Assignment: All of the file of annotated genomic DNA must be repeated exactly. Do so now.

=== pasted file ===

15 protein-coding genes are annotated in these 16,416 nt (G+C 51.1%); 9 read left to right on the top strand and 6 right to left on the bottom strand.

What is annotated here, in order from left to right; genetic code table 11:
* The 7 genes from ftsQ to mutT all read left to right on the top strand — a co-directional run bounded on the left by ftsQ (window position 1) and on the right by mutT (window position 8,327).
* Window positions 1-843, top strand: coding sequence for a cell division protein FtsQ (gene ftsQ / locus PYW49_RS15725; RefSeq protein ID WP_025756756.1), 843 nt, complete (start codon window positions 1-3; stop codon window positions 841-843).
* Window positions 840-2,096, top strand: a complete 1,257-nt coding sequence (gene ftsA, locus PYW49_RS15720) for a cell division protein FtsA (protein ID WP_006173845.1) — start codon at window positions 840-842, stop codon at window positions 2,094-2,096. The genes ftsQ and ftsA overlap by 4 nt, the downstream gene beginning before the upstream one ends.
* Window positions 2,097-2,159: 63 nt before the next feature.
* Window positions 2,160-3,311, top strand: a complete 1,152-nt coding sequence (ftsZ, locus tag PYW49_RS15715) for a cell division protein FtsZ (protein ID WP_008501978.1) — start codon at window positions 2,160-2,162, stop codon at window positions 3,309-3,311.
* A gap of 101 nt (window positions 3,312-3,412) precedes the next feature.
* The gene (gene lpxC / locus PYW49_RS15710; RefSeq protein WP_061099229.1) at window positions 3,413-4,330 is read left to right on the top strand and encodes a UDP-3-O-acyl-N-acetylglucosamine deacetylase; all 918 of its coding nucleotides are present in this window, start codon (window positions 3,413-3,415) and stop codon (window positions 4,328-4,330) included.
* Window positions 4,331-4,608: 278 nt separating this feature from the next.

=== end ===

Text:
15 protein-coding genes are annotated in these 16,416 nt (G+C 51.1%); 9 read left to right on the top strand and 6 right to left on the bottom strand.

What is annotated here, in order from left to right; genetic code table 11:
* The 7 genes from ftsQ to mutT all read left to right on the top strand — a co-directional run bounded on the left by ftsQ (window position 1) and on the right by mutT (window position 8,327).
* Window positions 1-843, top strand: coding sequence for a cell division protein FtsQ (gene ftsQ / locus PYW49_RS15725; RefSeq protein ID WP_025756756.1), 843 nt, complete (start codon window positions 1-3; stop codon window positions 841-843).
* Window positions 840-2,096, top strand: a complete 1,257-nt coding sequence (gene ftsA, locus PYW49_RS15720) for a cell division protein FtsA (protein ID WP_006173845.1) — start codon at window positions 840-842, stop codon at window positions 2,094-2,096. The genes ftsQ and ftsA overlap by 4 nt, the downstream gene beginning before the upstream one ends.
* Window positions 2,097-2,159: 63 nt before the next feature.
* Window positions 2,160-3,311, top strand: a complete 1,152-nt coding sequence (ftsZ, locus tag PYW49_RS15715) for a cell division protein FtsZ (protein ID WP_008501978.1) — start codon at window positions 2,160-2,162, stop codon at window positions 3,309-3,311.
* A gap of 101 nt (window positions 3,312-3,412) precedes the next feature.
* The gene (gene lpxC / locus PYW49_RS15710; RefSeq protein WP_061099229.1) at window positions 3,413-4,330 is read left to right on the top strand and encodes a UDP-3-O-acyl-N-acetylglucosamine deacetylase; all 918 of its coding nucleotides are present in this window, start codon (window positions 3,413-3,415) and stop codon (window positions 4,328-4,330) included.
* Window positions 4,331-4,608: 278 nt separating this feature from the next.